Take a meditative journey in the Rapides Hospital labyrinth

·6 min read

A labyrinth has one path that winds to the center that turns back on itself several times. Once at the center, there's only one path out. The journey in and back is a metaphor that can help quiet and focus thoughts for prayer and contemplation.

"The labyrinth is a place of walking meditation," explained Annelle Brown Tanner. "It's in a lot of hospitals."

Rapides Regional Medical center has installed a labyrinth for the community, the second in Rapides Parish. There also is one at the Wesley Center in Woodworth.

This also will be the second labyrinth located at a Louisiana hospital, said Annelle Brown Tanner. The other is at Our Lady of Lourdes Regional Medical Center in Lafayette.

Annelle and Martin Tanner are Veriditas-trained advanced labyrinth facilitators who introduce people to what it means to walk a labyrinth. They also help build and design them.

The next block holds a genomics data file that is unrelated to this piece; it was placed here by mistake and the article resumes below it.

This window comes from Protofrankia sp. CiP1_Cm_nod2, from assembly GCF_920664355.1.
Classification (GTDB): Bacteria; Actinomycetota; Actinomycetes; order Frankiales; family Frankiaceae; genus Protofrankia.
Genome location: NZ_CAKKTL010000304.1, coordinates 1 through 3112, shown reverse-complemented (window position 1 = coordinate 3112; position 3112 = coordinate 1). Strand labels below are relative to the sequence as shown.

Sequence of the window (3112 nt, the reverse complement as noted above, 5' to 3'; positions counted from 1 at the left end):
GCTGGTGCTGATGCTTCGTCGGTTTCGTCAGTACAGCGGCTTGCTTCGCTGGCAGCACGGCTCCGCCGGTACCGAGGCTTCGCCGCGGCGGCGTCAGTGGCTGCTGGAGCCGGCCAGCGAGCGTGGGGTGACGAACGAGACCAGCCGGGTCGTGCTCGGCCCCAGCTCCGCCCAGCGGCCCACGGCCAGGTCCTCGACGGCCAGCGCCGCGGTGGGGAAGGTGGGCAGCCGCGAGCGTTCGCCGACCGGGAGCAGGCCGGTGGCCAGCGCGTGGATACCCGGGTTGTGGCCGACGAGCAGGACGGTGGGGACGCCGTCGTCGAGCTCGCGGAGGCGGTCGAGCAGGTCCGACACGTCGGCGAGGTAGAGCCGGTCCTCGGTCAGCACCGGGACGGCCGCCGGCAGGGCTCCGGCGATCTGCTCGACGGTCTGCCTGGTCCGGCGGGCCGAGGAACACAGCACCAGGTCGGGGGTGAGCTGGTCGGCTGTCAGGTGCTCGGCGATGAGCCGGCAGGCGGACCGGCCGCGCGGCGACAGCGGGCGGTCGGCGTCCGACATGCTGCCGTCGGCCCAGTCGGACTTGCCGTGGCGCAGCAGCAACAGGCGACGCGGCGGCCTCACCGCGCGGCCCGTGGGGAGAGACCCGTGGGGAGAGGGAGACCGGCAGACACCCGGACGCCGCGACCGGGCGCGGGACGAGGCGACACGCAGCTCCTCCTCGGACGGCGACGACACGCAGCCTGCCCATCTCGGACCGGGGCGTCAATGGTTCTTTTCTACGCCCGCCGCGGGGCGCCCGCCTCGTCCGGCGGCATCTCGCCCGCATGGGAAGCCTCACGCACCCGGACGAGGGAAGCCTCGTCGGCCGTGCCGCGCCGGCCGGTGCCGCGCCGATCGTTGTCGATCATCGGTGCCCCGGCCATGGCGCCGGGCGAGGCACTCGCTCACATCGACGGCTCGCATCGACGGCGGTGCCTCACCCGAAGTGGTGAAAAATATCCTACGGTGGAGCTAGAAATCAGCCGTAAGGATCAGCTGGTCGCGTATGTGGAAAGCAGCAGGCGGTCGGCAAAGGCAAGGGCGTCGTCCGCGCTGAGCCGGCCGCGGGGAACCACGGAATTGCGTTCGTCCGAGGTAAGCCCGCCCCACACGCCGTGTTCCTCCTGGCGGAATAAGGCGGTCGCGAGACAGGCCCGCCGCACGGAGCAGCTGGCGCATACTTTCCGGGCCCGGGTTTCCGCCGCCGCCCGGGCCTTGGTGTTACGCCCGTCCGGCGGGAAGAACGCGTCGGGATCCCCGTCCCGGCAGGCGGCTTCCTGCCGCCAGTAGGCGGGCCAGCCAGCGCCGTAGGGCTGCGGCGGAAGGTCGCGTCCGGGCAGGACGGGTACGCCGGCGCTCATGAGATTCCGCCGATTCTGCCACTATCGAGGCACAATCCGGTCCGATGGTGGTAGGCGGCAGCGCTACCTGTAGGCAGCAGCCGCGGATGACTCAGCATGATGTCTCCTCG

About five years ago after attending a training session, the Tanners came home with a vision to create a labyrinth at a hospital, where the felt one was needed. The couple approached RRMC.

Lars Howlett, a professional designer and builder with Discover Labyrinths, is building a 7-circuit aligned design outside Rapides Cancer Center.

"What that means is the entrance is aligned to the entrance in the center," said Annelle. "It's a Chartres Essence. It dates to 800 years. It's a medieval-style labyrinth."